Hi, everyone, I’m back from a bit of a sabbatical. You know, sometimes “life happens”, and writing about life has to take a backseat to actually living it for a while. At any rate — to mix metaphors — let’s get back in the saddle and turn up the volume again.
WordPress v3.5 is on the way!
The next feature upgrade for WordPress, version 3.5, is currently in “Beta 2” testing, and is due for release on December 5th. Here are some of the more significant changes that users will get with this upgrade:
- Appearance: The dashboard will have a simplified welcome screen. The default color picker will make it easier to select a background color, for example. The workflow for working with image galleries will be new and improved. And the dashboard will have an all-HiDPI (retina) display option.
- Accessibility: Keyboard navigation and screen reader support have both been improved for those who have physical limitations.
- Plugins: You will be able to browse and install plugins that you have marked as favorites on WordPress.org directly from your dashboard. Very useful if you want to repeatedly re-use the same plugins on new sites you are creating.
- Mobile Apps: If you are a blogger with a mobile device, it will be easier to link up your WordPress install with the WordPress mobile apps, since XML-RPC will enabled by default.
- Links: For new installs the Links manager in the WordPress dashboard will be hidden. This is used to create so-called “blogrolls” — lists of links to favorite/related sites that you can display in a sidebar. Going forward you’ll need to install a plugin to do this.
This release also includes a gaggle of improvements for theme and plugin developers, as well as — and this is very important — various bug fixes and security patches.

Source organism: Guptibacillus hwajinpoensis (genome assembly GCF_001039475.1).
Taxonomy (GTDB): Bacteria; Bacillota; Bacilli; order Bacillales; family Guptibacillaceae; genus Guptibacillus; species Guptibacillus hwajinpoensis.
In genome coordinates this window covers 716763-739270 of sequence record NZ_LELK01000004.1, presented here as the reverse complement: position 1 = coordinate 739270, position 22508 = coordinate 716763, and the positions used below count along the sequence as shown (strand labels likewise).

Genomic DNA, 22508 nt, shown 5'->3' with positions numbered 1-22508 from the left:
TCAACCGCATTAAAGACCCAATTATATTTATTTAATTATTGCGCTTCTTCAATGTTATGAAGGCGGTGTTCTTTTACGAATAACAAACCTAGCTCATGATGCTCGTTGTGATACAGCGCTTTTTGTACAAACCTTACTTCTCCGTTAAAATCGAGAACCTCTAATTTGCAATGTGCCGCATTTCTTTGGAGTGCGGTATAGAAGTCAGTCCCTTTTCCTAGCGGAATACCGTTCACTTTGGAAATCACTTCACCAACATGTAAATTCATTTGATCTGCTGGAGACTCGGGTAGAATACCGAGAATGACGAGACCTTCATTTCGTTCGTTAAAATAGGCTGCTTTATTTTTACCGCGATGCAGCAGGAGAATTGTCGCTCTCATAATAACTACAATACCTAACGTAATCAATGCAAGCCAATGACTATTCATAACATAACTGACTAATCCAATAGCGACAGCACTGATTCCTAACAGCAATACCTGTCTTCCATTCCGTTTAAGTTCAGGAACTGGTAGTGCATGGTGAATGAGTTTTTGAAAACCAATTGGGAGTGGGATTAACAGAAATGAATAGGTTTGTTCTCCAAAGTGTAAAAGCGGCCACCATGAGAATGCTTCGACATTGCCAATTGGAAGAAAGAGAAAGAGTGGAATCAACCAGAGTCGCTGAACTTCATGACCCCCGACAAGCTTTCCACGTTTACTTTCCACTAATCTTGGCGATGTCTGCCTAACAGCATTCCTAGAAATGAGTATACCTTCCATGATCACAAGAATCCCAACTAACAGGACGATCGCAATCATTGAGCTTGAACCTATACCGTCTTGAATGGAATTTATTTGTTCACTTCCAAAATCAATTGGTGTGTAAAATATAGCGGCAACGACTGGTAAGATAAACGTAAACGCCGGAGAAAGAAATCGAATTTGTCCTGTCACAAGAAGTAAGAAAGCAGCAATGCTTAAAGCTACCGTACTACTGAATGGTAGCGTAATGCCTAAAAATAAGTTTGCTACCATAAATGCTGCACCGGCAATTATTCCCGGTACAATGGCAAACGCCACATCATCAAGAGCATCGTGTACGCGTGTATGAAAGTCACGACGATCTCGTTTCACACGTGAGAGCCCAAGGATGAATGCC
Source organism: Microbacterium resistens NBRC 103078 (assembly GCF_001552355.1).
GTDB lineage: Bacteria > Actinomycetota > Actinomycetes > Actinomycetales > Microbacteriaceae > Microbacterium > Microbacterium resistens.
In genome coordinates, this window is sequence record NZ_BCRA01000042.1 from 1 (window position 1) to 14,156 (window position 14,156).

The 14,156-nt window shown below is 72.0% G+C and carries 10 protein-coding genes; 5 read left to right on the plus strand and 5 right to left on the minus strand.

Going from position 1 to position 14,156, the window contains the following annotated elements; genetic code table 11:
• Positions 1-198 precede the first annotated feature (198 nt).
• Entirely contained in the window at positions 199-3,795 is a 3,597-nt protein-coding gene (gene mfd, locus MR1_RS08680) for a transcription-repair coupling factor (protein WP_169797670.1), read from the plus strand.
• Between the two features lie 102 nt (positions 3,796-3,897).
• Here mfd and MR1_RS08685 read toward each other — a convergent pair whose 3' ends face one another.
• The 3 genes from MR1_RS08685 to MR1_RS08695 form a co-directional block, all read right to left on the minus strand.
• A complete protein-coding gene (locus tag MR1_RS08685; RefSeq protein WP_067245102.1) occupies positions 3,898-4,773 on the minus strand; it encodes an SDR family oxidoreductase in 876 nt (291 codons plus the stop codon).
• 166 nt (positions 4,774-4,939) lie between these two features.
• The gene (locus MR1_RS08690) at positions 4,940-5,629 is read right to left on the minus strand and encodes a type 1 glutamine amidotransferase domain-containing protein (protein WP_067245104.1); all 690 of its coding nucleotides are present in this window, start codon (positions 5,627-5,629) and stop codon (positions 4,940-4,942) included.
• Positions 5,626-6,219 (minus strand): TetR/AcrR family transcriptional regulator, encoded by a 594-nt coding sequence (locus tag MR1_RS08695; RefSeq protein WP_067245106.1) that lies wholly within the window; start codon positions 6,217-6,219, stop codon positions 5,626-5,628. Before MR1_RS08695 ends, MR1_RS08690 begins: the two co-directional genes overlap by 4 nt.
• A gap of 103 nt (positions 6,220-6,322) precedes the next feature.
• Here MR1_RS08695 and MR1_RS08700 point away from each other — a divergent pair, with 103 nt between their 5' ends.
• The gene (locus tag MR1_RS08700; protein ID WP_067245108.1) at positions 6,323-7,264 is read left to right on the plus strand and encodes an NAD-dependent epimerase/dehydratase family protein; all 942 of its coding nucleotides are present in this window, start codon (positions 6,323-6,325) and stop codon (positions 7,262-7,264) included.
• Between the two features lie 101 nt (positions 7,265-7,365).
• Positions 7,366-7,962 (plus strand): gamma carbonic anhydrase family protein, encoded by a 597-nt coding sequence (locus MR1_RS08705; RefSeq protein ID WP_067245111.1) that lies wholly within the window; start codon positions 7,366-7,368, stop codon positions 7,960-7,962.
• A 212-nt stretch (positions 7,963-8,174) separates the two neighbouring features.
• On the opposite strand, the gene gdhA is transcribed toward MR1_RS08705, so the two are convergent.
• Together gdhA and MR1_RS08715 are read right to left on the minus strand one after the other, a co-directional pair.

Should I plan to upgrade to v3.5?
Yes. Positively. Absolutely. But you need to plan it.
Whether or not you think the feature list noted above is very compelling, you should always plan to keep your core WordPress software up-to-date.
Why? If for no other reason it’s important to get the latest bug fixes and patches that address potential vulnerabilities in the WordPress core software. Yes, such vulnerabilities will always be a fact of life on the Internet, for any Web development tool you might choose to use, including WordPress.
What should be my upgrade game plan?
Upgrading is a two-edged sword: it’s important to stay current, but another scary fact of life: any software upgrade can have unintended negative side effects. This is especially so for major releases (e.g., going from version 3 to version 4) or feature releases (going from version 3.4 to 3.5), where the side effects could significantly impair or completely take down your site.
What can I do to avoid being a victim of side effects introduced by software upgrades? I’ll be writing more about this in my next post.